There is still time to sign up for the Lenten retreat. I am really looking forward to this – a great way to start this season of reflection and refocusing. If you are not in the Seattle area think about getting together with some of your friends wherever you are for retreat and reflection to kick off the Lenten season

When: February 16th – 9:30a.m. – 12:30p.m.

Where: The Mustard Seed House, Seattle, WA (510 NE 81st St.Seattle WA 98115)

The season of Lent awakens in all of us a hunger for deeper intimacy with God. Our world is alive with the presence of God, beckoning for our attention. Yet we are often distracted by busyness, worry and work.

Explore the simple things of everyday life – breathing, drinking a glass of water, running, picking up a stone or taking a photo – that open our senses to the God who shines through every moment and enlivens every creature. This time of reflection and refocusing is especially designed to draw us into the presence of God and prepare us for the season of Lent and Easter. Cost: $20. Snacks and coffee will be provided. 

Sign up here

Return to Our Senses in Lent – Accept the Challenge and Download Free Study Guide

Return to Our Senses - cover

Return to Our Senses

What are the experiences of everyday life that make you feel close to God or that make you want to respond to our broken world with compassion and love? For most of us it is not pipe organs, pulpits and churches. It is simple things like breathing, drinking a glass of water, running, or taking a photo. Our world is alive with the presence of God, beckoning to us in every moment and through every encounter. We just need help to recognize this.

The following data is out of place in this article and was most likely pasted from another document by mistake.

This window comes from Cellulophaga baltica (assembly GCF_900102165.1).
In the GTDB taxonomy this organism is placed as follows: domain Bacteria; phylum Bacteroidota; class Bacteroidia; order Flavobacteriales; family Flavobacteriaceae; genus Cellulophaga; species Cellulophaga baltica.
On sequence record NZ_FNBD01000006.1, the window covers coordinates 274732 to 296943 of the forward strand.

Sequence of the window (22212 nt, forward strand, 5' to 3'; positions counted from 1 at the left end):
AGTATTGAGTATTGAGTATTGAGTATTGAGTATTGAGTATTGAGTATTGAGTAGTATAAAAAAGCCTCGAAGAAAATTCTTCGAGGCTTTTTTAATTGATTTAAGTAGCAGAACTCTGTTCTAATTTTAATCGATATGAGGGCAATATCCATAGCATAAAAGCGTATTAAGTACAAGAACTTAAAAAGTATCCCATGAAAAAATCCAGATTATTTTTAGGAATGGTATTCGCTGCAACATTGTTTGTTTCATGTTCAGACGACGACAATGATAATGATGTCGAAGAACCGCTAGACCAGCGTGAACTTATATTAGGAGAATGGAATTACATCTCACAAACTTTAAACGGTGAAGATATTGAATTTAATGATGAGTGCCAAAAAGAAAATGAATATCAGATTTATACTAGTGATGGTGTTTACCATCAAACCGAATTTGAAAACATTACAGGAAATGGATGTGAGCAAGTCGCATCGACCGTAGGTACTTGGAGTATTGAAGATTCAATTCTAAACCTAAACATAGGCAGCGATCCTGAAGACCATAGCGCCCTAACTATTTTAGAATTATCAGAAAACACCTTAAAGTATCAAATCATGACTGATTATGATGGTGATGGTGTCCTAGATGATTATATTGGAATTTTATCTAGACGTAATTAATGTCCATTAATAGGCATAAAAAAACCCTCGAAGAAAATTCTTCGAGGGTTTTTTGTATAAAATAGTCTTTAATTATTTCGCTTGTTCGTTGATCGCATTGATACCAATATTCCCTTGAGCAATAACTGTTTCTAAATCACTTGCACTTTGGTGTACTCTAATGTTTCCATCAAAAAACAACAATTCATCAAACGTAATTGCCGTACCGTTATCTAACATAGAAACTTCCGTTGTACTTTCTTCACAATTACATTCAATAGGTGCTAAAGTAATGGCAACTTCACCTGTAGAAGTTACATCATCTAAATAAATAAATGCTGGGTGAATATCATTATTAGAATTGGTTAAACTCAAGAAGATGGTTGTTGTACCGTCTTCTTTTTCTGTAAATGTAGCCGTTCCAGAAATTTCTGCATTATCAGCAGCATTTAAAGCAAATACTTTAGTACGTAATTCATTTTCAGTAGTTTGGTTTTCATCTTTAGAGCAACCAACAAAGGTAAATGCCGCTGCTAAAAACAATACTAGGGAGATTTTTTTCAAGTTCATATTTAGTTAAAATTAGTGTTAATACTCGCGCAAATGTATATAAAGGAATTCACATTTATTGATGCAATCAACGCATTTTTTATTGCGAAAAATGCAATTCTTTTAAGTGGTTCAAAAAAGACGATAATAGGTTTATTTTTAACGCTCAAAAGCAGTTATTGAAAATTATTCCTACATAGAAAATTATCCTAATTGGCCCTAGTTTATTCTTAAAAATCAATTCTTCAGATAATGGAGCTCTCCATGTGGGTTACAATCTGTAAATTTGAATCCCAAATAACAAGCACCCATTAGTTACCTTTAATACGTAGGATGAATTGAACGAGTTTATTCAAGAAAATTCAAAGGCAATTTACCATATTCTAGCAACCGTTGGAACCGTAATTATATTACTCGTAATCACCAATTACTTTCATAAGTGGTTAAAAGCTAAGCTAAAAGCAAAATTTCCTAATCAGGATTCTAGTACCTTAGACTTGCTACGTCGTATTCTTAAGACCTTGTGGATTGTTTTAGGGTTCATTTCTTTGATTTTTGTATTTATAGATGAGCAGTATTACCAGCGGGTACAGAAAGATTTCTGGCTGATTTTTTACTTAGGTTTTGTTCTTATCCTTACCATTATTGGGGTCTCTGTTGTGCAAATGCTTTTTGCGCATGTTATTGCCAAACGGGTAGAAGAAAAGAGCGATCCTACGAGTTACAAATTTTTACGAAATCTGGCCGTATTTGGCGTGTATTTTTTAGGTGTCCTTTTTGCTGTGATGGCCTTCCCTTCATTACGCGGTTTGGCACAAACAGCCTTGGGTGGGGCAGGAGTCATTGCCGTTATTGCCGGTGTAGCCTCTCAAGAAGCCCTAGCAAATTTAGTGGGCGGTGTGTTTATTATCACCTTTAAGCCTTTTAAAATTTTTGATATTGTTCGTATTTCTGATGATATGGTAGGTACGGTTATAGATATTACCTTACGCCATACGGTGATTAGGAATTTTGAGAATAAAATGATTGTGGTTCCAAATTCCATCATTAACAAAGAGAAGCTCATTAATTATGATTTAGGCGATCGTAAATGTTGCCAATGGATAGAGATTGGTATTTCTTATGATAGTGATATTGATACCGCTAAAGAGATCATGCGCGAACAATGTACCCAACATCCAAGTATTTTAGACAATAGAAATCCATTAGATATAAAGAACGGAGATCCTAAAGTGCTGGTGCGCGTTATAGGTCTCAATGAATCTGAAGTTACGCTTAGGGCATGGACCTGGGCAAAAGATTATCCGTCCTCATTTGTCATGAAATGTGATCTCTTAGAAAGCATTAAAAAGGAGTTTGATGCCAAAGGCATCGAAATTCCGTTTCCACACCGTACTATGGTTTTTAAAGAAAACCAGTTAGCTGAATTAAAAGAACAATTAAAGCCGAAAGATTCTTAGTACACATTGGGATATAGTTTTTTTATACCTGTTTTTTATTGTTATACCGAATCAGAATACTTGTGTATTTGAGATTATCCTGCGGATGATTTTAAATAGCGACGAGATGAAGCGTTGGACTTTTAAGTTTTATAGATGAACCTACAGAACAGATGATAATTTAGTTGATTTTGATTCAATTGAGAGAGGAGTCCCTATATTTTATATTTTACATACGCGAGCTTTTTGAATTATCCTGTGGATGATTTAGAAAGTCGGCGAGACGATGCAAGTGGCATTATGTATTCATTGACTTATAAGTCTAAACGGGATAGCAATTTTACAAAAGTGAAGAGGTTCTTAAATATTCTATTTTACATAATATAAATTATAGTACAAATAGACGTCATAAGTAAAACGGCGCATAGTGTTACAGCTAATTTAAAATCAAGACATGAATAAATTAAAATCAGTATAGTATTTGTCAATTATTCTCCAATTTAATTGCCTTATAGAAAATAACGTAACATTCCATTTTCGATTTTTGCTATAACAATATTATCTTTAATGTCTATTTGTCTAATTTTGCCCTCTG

Lent is a time to reflect on our faith and the practices that sustain it and I want to challenge all of us to consider the experiential practices we can incorporate during the season to increase intimacy with God and concern for God’s world. Is it gardening or painting pictures? Is walking the labyrinth or providing hospitality for those at the margins?  Is it participating in something like the $2 challenge or using public transport rather than driving the car? How does this connect you to God and what are you doing to nurture this practice?

Please consider contributing a post about practices you plan to use during Lent and beyond that transform your everyday activities and encounters into prayer and spiritual practices. Posts should be no more than 800 words long and accompanied by a short bio and photos you wish to include. (Please don’t forget to include credits for photos.)

The emphasis for this series comes from my new book Return to Our Senses: Reimagining How We Pray which was written out of my own hunger for experiential forms of prayer that open my eyes and ears and in fact all my senses to new ways to interact with God in every moment. We have just published a study guide that many of our friends and associates plan to use during Lent. I hope that the blog series will provide additional resources for those who want to integrate their faith and their everyday life.